Zimbabwe must get comfort in that since the global turn to austerity in 2010, every country that introduced significant austerity has seen its economy suffer, with the depth of the suffering closely related to the harshness of the austerity. But in few years the countries gained much more than they suffered in the austerity times. This is the same way Zimbabwe is going now. We will suffer now but we will be ok in the very near future. Ours is not for the stomach but it is for the future.

Yes it is true that the Reserve bank can respond to a temporary economic downturn by cutting interest rates; this encourages private spending, especially on housing, and sets the stage for recovery. But there's a limit to how much they can do in that direction. Until recently, the conventional wisdom was that you couldn't cut interest rates below zero. We now know that this wasn't quite right; still, there can't be much room for sub-zero rates. And if cutting rates all the way to zero isn't enough to cure what ails the economy, the usual remedy for recession falls short. Taxing people is not the austerity way, austerity is when the government spending is cut, government funding is halved and government is encouraged to save.

So it was in 2008 it was already clear in every major economy that conventional monetary policy, which involves pushing down the interest rate on short-term government debt, was going to be insufficient to fight the financial downdraft.  The textbook answer was and is fiscal expansion: increase government spending both to create jobs directly and to put money in consumers' pockets; cut taxes to put more money in those pockets. The results were catastrophic for Zimbabwe, we all know what followed. So cuts will give us the opposite of the 2008 dangers.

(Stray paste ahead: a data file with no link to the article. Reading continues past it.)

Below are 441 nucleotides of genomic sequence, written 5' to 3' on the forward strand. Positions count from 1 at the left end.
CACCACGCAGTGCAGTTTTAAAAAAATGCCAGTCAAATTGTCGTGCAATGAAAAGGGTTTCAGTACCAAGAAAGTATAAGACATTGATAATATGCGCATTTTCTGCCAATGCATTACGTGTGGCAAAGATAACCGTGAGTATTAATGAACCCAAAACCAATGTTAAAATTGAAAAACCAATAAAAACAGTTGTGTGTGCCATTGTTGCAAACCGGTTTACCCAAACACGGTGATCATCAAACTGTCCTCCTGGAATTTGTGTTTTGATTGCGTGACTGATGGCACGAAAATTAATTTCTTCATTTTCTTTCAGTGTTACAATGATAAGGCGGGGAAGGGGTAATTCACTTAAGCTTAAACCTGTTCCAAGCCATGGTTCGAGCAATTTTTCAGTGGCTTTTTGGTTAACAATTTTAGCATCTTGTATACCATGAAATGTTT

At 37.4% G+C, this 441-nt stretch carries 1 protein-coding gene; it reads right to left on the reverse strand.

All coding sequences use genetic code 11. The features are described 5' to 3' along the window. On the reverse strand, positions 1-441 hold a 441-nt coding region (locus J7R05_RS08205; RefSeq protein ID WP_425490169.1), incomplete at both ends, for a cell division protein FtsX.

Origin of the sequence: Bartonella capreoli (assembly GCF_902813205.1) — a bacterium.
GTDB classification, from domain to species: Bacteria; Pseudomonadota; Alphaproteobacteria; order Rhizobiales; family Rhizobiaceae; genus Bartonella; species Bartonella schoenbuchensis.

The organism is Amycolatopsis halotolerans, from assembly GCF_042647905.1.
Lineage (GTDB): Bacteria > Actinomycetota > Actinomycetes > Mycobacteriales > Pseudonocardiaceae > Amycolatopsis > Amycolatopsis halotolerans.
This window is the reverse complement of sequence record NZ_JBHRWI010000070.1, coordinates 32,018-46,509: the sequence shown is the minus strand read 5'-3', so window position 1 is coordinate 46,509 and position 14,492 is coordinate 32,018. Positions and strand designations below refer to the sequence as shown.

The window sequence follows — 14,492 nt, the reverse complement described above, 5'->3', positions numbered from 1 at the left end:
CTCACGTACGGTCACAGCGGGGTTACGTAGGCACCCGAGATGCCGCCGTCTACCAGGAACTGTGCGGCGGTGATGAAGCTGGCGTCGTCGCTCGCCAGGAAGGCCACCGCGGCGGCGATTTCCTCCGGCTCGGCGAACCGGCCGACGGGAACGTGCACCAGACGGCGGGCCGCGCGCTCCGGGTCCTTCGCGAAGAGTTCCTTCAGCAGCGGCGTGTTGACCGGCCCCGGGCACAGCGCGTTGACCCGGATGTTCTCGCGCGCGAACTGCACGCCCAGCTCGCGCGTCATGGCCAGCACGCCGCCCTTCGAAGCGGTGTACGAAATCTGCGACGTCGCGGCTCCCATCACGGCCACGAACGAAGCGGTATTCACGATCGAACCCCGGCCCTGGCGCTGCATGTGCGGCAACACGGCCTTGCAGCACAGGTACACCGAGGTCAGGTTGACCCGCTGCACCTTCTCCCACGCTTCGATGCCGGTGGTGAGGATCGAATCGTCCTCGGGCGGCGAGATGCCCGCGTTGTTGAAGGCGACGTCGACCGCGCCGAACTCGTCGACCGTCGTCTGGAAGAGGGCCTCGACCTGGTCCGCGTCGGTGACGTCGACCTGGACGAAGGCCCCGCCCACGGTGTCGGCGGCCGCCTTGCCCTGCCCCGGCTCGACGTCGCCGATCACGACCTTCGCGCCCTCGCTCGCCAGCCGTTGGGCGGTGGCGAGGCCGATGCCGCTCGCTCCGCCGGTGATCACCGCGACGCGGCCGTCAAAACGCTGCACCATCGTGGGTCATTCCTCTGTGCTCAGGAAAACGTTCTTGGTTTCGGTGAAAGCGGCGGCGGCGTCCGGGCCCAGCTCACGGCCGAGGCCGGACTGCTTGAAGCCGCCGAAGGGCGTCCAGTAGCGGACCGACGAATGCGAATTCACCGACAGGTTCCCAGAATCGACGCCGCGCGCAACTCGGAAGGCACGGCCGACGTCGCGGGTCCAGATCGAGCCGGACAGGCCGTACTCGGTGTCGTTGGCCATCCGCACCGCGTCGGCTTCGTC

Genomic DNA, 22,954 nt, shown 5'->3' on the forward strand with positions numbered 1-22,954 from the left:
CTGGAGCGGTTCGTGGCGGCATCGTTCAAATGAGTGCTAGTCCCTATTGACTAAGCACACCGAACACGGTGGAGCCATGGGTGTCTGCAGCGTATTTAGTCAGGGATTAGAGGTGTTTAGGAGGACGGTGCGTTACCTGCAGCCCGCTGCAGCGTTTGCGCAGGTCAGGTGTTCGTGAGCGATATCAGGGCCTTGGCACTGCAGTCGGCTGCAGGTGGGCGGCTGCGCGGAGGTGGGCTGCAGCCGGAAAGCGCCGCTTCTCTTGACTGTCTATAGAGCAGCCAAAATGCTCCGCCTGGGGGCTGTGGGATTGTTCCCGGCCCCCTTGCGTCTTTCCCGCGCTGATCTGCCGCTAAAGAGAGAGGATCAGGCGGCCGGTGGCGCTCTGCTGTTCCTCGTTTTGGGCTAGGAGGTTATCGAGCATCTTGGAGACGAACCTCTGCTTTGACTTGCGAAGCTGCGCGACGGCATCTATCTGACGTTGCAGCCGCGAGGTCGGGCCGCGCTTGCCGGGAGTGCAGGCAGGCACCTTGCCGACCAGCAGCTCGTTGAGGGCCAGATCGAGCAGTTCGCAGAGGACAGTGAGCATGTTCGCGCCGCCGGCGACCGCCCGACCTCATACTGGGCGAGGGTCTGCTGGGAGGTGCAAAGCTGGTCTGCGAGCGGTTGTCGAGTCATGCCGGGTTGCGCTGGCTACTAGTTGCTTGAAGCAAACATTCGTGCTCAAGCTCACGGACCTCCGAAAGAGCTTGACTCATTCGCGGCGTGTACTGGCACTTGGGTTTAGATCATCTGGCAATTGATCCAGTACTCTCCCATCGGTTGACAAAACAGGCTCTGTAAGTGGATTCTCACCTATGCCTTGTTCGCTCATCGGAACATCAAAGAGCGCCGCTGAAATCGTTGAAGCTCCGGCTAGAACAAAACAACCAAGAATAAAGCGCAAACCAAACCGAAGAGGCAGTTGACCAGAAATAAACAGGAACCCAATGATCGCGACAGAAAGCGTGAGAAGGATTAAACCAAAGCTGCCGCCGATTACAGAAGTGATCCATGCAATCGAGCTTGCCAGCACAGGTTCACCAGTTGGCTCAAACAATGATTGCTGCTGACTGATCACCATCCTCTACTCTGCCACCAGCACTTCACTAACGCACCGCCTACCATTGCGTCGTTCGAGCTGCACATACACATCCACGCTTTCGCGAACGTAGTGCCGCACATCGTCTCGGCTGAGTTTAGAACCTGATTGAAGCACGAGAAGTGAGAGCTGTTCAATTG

But won't this lead to budget deficits? Yes, and that's actually a good thing. An economy that is depressed even with zero interest rates is, in effect, an economy in which the public is trying to save more than businesses are willing to invest. In such an economy the government does everyone a service by running deficits and giving frustrated savers a chance to put their money to work. Nor does this borrowing compete with private investment. An economy where interest rates cannot go any lower is an economy awash in desired saving with no place to go, and deficit spending that expands the economy is, if anything, likely to lead to higher private investment than would otherwise materialise.